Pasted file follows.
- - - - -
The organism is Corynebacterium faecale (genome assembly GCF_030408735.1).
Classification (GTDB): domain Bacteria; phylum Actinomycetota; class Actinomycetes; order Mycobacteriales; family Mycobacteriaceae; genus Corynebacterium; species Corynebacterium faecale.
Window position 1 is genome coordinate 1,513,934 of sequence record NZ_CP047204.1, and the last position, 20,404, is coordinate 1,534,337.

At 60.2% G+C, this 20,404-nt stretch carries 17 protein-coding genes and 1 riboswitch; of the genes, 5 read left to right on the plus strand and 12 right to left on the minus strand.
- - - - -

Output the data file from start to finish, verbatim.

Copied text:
The organism is Corynebacterium faecale (genome assembly GCF_030408735.1).
Classification (GTDB): domain Bacteria; phylum Actinomycetota; class Actinomycetes; order Mycobacteriales; family Mycobacteriaceae; genus Corynebacterium; species Corynebacterium faecale.
Window position 1 is genome coordinate 1,513,934 of sequence record NZ_CP047204.1, and the last position, 20,404, is coordinate 1,534,337.

At 60.2% G+C, this 20,404-nt stretch carries 17 protein-coding genes and 1 riboswitch; of the genes, 5 read left to right on the plus strand and 12 right to left on the minus strand.